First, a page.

and Mr. Kim in Singapore and Hanoi. Since then, North Korea hasn’t conducted any nuclear or long-range weapons tests, though Mr. Kim has said he no longer feels bound to that self-imposed moratorium.

Just days before President Biden’s inauguration, North Korea unveiled a new submarine-launched ballistic missile and labeled the U.S. as its biggest enemy. WSJ’s Timothy Martin explains why Pyongyang wants to be at the top of Washington’s agenda. Photo: KCNA/Shutterstock (Video from 1/22/21)

In the absence of a deal, Pyongyang grew its potential stockpile of nuclear weapons to an estimated 40 to 50 warheads, according to an early 2021 estimate by the Stockholm International Peace Research Institute, a think tank. That is up from 30 to 40 the prior year, according to the group’s assessment, which is based on the country’s estimated production of fissile material. The Pentagon, in separate assessments, have also warned of the Kim regime’s continuing weapons expansion.

Nonetheless, North Korea has remained relatively quiet since the start of the pandemic, sealing off its borders and conducting just a handful of shorter-range missile tests. One factor for Pyongyang’s hesitancy about nuclear talks is internal turmoil caused by Covid-19 fears, flood damage and economic pain, which Mr. Kim has called the country’s “worst-ever situation.”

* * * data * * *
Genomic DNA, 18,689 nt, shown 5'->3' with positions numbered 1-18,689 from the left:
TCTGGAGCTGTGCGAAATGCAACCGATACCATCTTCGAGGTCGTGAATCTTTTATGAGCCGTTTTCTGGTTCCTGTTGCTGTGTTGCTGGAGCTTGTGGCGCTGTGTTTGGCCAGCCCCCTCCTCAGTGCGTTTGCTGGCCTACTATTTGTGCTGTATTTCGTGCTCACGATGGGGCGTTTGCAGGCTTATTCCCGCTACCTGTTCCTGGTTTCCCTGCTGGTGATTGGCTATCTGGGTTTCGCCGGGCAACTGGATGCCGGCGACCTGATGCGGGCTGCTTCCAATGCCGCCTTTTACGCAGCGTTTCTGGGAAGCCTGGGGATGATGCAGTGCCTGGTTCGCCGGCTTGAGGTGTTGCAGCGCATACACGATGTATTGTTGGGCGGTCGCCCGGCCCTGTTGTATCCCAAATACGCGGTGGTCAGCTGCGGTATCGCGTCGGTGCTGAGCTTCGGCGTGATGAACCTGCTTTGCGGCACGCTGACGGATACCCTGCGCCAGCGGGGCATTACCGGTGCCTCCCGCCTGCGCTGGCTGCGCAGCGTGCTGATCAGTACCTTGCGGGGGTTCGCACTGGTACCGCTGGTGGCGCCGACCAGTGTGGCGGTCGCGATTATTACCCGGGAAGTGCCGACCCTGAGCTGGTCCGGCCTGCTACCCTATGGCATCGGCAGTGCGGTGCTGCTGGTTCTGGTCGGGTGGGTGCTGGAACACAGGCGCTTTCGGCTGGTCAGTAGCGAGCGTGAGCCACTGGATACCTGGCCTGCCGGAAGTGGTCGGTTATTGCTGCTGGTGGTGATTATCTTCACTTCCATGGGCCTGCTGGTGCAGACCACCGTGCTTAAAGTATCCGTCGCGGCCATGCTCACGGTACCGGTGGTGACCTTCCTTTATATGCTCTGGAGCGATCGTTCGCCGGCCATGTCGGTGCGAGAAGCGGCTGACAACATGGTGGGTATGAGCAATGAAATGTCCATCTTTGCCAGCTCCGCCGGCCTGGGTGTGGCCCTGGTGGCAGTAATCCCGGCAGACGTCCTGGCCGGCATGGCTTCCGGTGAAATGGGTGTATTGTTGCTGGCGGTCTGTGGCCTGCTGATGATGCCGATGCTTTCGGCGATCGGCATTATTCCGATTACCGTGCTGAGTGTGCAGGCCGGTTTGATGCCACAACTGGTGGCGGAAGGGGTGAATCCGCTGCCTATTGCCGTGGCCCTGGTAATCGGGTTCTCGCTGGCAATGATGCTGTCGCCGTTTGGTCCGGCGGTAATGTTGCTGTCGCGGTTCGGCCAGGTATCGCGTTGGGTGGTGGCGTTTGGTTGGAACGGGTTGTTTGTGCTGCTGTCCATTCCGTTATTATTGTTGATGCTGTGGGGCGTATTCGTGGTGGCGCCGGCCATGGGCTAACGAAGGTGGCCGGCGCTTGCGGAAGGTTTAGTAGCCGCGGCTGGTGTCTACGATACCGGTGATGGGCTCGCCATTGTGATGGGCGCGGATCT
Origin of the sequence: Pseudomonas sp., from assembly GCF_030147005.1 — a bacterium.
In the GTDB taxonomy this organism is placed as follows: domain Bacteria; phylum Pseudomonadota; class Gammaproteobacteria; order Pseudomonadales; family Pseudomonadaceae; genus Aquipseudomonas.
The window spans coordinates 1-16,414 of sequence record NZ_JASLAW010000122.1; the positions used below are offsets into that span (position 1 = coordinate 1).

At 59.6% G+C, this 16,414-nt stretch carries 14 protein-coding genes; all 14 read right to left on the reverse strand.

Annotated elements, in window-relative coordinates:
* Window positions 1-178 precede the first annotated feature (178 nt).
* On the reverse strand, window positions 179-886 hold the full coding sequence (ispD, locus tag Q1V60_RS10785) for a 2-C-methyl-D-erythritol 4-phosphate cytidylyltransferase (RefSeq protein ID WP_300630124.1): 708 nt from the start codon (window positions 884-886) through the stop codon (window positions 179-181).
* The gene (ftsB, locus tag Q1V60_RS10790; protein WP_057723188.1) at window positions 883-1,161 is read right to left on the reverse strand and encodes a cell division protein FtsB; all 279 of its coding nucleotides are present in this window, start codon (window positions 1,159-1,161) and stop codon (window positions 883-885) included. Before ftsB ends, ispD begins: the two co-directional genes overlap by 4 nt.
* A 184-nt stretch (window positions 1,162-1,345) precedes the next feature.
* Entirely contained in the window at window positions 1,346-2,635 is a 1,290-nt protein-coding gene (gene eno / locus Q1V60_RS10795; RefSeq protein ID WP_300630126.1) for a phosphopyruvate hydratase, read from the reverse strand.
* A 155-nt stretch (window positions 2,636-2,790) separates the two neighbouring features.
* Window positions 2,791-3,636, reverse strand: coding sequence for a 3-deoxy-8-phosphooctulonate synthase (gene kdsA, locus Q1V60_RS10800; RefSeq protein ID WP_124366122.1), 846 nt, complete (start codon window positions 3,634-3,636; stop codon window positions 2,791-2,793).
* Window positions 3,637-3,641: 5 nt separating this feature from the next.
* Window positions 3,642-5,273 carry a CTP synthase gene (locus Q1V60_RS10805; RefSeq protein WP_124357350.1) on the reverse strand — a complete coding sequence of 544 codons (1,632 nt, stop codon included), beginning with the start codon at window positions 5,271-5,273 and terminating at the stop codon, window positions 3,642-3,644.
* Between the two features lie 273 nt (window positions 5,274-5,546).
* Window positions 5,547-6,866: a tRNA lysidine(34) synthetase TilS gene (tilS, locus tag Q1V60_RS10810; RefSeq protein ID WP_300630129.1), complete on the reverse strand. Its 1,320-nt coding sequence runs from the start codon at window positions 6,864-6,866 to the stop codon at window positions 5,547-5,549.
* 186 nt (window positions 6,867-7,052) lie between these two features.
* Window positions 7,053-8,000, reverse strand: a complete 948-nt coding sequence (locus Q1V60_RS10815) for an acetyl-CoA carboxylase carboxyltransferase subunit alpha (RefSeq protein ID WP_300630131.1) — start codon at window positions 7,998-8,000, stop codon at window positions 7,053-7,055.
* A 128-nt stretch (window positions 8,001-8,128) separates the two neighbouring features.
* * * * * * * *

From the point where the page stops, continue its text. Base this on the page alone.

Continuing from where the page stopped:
But Mr. Kim’s remarks last week suggest North Korea may once again be willing to engage externally through diplomacy or confrontation after spending much of the past 18 months focused on domestic challenges, said Alex Wong, a former senior State Department official during the Trump administration who worked on North Korea issues. But Washington shouldn’t reward Pyongyang for simply engaging, he added.

“North Korea should be willing to talk no matter what to discuss if there’s a deal possible,” said Mr. Wong, who is now a senior fellow at the Washington-based Hudson Institute.

Understanding the North Korean Regime

Write to Timothy W. Martin at and Andrew Jeong at